Washington files suit against agricultural giant Monsanto
Washington state is suing agro-chemical giant Monsanto. For decades Monsanto was the sole producer of PCB, an organic chlorine compound. The state is seeking damages and cleanup costs associated with the chemicals.
PCBs have been used in most everyday items like paint and electrical equipment. But they’re also found everywhere — in the soil, rivers and wild fish. Studies have found the chemicals don’t break down easily and they tend to accumulate in animal tissue.
Washington Attorney General Bob Ferguson alleges the company knew the chemicals were toxic even before Congress banned its production in the late 1970s.
“Monsanto produced these dangerous chemicals despite knowing about the dangers,” Ferguson said. “They concealed that information from the public. Monsanto focused on reaping profits at the expense of the environment and the health of our people.”
Ferguson estimates Monsanto’s responsibility to be in the hundreds of millions of dollars. He expects the legal fight will be long and complex, similar to the state’s legal challenge against big tobacco. Ferguson said this lawsuit is about more than seeking damages and cleanup costs.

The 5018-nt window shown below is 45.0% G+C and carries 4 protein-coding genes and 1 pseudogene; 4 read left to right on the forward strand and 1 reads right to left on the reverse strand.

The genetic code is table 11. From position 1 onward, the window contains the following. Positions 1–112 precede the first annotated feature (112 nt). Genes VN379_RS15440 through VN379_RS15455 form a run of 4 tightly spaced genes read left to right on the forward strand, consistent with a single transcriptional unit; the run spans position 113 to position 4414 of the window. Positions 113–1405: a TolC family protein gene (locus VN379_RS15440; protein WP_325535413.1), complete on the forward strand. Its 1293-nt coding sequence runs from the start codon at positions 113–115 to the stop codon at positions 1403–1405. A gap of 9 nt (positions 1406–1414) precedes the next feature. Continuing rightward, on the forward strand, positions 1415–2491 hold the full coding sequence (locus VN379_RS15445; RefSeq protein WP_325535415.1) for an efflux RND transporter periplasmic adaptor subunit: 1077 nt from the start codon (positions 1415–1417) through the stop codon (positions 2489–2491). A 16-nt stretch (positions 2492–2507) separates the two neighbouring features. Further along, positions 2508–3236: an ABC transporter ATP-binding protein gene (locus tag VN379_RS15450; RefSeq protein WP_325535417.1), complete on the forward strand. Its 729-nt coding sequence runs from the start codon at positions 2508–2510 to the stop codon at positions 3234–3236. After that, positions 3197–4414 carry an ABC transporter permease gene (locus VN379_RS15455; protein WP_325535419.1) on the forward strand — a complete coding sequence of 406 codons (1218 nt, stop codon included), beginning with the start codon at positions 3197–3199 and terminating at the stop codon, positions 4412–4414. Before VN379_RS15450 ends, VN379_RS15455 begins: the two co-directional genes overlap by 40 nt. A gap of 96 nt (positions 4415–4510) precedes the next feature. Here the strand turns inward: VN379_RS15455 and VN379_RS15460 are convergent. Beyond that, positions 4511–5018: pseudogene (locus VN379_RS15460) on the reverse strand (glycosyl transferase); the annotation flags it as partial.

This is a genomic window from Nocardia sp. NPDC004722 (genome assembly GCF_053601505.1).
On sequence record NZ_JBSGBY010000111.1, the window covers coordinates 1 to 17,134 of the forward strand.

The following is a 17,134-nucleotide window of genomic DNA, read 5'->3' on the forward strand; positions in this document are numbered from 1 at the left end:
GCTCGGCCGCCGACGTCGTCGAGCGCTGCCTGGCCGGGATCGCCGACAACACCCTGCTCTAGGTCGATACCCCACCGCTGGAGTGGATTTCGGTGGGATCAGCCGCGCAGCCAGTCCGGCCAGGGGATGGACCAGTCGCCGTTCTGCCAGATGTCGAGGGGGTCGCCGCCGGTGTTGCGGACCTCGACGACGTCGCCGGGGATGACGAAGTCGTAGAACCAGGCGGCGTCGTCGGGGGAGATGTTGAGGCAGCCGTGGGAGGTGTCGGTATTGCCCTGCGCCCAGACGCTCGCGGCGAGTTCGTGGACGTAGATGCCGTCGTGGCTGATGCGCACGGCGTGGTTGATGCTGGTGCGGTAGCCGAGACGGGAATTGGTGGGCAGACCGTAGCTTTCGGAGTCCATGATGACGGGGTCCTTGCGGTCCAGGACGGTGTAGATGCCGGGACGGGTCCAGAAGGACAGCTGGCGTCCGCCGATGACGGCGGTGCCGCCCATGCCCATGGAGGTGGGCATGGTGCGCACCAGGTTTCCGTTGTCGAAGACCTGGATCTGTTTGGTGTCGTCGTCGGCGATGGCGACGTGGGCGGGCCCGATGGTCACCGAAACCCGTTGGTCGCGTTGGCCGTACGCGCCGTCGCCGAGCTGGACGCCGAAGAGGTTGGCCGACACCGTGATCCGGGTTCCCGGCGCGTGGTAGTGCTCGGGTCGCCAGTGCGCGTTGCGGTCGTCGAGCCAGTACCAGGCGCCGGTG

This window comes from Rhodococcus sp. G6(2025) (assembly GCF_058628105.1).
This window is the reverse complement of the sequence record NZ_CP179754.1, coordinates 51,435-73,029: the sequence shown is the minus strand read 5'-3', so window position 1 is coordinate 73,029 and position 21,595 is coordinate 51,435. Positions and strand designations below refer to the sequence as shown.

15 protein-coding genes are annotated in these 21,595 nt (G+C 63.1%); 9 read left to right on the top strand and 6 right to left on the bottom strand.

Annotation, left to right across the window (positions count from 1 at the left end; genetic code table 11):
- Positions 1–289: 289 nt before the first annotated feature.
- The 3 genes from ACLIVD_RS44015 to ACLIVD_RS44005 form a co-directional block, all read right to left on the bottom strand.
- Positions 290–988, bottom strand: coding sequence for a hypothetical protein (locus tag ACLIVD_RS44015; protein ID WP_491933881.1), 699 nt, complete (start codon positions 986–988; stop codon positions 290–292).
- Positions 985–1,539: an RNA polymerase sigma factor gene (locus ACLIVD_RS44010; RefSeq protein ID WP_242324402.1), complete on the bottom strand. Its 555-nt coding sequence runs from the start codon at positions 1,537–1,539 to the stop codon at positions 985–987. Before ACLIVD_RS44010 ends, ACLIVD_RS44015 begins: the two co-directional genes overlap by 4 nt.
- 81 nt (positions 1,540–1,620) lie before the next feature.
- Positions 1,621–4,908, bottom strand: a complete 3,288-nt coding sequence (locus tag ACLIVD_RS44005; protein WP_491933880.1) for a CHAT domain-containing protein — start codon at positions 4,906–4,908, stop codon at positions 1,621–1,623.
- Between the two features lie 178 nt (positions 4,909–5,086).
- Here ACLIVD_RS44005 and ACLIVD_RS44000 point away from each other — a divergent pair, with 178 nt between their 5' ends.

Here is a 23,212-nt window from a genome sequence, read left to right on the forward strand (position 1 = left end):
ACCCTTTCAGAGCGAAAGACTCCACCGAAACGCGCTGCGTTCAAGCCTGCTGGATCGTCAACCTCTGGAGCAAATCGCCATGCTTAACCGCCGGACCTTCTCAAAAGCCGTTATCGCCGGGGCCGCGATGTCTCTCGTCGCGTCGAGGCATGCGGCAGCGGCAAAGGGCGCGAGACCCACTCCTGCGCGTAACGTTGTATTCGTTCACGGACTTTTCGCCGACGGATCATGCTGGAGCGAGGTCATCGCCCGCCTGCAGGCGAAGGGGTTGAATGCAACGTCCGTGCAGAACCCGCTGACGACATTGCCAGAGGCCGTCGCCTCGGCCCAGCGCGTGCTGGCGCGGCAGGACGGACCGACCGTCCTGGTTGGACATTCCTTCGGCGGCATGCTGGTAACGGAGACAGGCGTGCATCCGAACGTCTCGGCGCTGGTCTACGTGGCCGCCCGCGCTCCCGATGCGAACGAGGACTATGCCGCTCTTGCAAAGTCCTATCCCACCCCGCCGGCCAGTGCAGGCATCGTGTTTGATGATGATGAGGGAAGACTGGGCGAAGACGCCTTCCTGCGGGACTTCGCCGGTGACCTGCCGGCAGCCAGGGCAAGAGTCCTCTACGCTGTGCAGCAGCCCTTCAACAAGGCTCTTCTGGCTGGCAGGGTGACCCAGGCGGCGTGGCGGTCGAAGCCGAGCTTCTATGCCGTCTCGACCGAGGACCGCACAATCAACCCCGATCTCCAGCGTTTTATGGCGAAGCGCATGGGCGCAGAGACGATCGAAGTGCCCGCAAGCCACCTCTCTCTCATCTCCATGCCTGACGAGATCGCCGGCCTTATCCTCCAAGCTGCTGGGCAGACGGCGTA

“The identity of our state is in large measure the natural beauty of this great state and the wonderful natural resources that we have,” he said. “And we take our responsibility seriously to protect those resources and that natural beauty.”
To date there are eight West Coast cities, including Seattle and Spokane, with pending lawsuits against Monsanto. Ferguson said Washington is the first state to sue the company.
Monsanto’s vice president for global strategy, Scott S. Partridge, called Washington’s case “highly experimental.”
In an email statement the company said PCBs have not been produced in the U.S. for four decades and that this case lacks merit.
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